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Langan's Brasserie: the triumphant return of a London legend

London has plenty of wonderful new restaurants and hidden delights – but sometimes you can't beat the classics. We're profiling the most celebrated restaurants in London – and where else to start but the iconic Langan's Brasserie?  

Langan's Brassiere

There are legendary London restaurants and legendary London restaurants. Langan’s Brasserie is the latter. Langan’s is named after Irish entrepreneur Peter Langan, who opened the restaurant in 1976 in partnership with Sir Michael Caine. Yes, that Michael Caine.

Unsurprisingly, having one of the world’s biggest actors as co-owner ensured the great and good flocked to Langan’s like fireflies. Throughout the 1980s, Langan’s attracted a clientele who read like your ultimate dream dinner party brought to life. Muhammad Ali, Marlon Brando, David Bowie, Rudolf Nureyev: name the industry, and its leading lights would be found here. Musical royalty, acting royalty, sporting royalty, royalty royalty – Princess Grace of Monaco used to drop by. Ditto Princess Margaret.

Yet perhaps no visitor to Langan’s could compete with its founder: no, not Sir Michael but Peter, an eccentric alcoholic who supposedly consumed champagne bottles by the dozen, daily, and often insulted many of his distinguished patrons (Orson Welles was a “stupid, fat fuck”). In 1988, Langan burnt down his own house and died in hospital six weeks later.

After his death, the restaurant gradually passed out of fashion, as is the fate of fashionable London restaurants. Yet two experienced restaurateurs, Graziano Arricale and James Hitchen, are restoring Langan’s to its former glory and recapturing its place as a mainstay of London’s dining scene. Make no mistake: if it’s good enough for Mick Jagger, it’s good enough for you.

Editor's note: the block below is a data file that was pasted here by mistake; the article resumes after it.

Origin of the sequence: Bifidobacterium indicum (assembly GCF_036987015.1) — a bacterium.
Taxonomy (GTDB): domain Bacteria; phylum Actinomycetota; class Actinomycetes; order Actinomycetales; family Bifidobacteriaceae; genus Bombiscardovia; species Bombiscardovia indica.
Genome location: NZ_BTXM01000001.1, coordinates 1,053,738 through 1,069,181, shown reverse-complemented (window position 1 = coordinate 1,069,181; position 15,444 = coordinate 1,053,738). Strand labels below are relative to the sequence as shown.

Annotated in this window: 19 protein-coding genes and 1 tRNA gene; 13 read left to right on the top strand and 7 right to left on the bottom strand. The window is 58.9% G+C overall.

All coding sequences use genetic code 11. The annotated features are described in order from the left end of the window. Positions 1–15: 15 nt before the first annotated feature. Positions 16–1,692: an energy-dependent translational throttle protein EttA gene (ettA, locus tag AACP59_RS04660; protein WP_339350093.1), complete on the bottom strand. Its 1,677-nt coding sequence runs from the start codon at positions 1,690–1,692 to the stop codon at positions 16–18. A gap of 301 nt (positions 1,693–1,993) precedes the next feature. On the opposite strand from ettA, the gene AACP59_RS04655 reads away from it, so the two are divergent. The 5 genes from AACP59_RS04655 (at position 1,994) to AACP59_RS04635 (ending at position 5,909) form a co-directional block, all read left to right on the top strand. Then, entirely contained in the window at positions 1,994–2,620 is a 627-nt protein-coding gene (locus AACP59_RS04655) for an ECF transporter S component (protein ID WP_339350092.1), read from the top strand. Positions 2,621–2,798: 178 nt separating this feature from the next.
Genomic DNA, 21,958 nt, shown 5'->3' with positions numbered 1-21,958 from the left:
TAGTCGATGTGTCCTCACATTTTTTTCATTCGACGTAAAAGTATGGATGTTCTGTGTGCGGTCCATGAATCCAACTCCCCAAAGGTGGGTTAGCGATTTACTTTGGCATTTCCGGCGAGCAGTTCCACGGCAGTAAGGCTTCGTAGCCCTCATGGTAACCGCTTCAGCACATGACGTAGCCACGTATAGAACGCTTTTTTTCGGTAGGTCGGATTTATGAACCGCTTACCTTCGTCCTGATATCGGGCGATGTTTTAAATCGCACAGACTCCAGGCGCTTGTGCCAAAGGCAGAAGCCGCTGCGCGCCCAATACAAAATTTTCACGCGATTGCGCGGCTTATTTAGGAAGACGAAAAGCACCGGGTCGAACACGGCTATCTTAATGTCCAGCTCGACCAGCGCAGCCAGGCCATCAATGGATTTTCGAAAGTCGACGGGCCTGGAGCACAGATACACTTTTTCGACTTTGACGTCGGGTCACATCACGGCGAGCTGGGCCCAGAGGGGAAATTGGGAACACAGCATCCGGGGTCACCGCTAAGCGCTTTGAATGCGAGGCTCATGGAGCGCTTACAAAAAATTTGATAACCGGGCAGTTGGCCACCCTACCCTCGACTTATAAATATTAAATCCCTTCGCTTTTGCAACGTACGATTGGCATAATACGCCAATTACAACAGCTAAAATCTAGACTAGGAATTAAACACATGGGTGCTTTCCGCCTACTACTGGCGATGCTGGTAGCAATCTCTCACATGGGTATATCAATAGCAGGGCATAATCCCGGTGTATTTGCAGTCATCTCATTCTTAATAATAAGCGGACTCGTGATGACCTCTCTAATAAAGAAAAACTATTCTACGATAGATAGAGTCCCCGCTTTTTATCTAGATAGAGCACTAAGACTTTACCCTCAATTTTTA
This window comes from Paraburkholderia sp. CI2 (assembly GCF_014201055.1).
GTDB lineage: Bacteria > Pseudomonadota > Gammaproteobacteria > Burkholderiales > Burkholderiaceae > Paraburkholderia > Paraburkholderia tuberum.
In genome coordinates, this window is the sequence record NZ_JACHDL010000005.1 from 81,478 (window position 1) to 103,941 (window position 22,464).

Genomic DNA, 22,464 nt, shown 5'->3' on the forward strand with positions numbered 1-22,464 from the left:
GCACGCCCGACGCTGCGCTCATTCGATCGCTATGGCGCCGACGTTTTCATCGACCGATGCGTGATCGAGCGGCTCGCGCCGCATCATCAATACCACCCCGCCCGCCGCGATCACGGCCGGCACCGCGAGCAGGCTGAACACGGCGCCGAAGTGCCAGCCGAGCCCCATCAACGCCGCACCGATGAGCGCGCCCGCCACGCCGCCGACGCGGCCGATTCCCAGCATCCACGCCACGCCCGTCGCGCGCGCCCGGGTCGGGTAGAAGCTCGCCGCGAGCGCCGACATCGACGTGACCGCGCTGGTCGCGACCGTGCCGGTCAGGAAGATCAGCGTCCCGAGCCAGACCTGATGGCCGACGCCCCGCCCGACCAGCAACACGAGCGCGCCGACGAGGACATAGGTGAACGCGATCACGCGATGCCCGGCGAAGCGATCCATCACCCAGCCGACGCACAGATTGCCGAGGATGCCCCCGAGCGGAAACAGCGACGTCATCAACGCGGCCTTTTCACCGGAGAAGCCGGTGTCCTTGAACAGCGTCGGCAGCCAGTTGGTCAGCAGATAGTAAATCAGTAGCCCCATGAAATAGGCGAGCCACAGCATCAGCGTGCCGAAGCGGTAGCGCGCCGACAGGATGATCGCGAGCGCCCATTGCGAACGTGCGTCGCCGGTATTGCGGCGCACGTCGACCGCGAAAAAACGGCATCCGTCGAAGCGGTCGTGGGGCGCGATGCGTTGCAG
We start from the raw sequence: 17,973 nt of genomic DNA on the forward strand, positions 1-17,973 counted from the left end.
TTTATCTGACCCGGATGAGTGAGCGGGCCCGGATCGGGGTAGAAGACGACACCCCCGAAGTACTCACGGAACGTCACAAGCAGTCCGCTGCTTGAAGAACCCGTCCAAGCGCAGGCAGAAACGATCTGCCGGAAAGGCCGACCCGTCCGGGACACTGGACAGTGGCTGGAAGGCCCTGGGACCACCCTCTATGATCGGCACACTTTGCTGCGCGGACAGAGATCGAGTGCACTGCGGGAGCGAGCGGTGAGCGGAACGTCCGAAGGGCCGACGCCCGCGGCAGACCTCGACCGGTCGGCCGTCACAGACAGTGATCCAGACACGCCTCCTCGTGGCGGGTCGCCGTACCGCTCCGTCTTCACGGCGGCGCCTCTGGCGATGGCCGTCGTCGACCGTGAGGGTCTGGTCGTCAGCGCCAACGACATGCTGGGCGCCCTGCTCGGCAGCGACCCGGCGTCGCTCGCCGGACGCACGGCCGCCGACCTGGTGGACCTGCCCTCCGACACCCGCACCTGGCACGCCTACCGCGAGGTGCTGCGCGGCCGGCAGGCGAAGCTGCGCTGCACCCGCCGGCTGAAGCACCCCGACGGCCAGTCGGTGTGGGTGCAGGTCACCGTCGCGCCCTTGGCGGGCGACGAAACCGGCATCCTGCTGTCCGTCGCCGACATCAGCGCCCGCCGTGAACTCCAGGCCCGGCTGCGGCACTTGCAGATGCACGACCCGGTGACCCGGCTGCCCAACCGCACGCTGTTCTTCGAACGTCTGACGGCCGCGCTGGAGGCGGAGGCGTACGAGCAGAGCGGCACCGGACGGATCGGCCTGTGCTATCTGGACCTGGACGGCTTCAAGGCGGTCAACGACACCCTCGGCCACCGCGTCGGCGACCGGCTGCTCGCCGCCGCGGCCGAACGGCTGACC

Langan’s Brasserie

What’s the vibe?

You're basically eating in an art gallery. A very, very cool Parisian art gallery (is there any other type?) where the waiters rock stylish green uniforms and an effortless charm that makes Jay Gatsby look like Cletus the Slack Jawed Yokel. Rest assured you're in the safest of hands.

Art has always been fundamental to the Langan’s experience, with the likes of David Hockney, Lucien Freud, and Francis Bacon showcasing their works on its walls. Interior designer Peter Mikic continues this tradition by displaying a range of British talent. The main dining room, for example, is dominated by a mural from Glaswegian artist France Lise McGurn.

Langan’s Brasserie

What to order?

The menu has a strong French accent as you would expect. For starters, spinach soufflé is a Langan’s staple – and what a souffle it is, the creamy warmth spreading over your taste buds like a rising tide. If you fancy the full experience, get the snails in garlic butter. Good enough to make you don a beret and sing La Marseillaise.

Mains? The Lobster Bucatini is very good and manages the rare achievement of getting even better the more you eat, as the lobster further flavours the sauce. The Filet of Beef Rossini is something else, a handsome hunk of dark meat served with seared foie gras and black truffle, so gorgeously rich even Creosus would approve.And while we didn’t order the Fish Pie, Langan’s Fish Pie is very celebrated. Two of you will be required to have at it.

Sommelier Guillem Kerambrun has created a wine menu so chunky it could serve as holiday reading. If you’re unsure, surrender yourself to the staff who will expertly pair a glass with your chosen food. Bit of an oenophile? Ask for the secret wine list, which contains some big beasts and rare attractions. We can’t tell you more – it’s a secret, after all.

Langan’s Brasserie
Langan’s Brasserie

What’s the damage?

Langan’s Brasserie is not a place to visit on a budget. The snails and souffle are among the cheaper of the starters at £12.5 and £15 respectively, while seared Lyme Bar scallops will set you back £24. Main courses range from £24 (Artichoke Risotto) to £108 for 650g of Boneless Ribeye from the grill. Several dishes are designed for sharing: the Fish Pie is £66 between two.

Shun booze and the bill might sneak under £200. But visiting Langan’s and shunning booze is a waste – this is an evening of indulgence, a treat, and should be embraced as such. Tread carefully around the wine list by all means – use your imagination re. the stickier prices – but don’t exercise undue restraint. Peter Langan would be very disappointed.

After dinner?

Fancy a nightcap? Upstairs at Langan’s is a late-night lounge, um, upstairs, open from 6pm to 3am, Monday to Saturday. Booze, food, live music and a DJ to get the party going. However you can’t just waltz inside: attendance is invite only, although club members are allowed to bring three guests. Best get networking.

Stratton St, London W1J 8LB; Langan’s Brasserie

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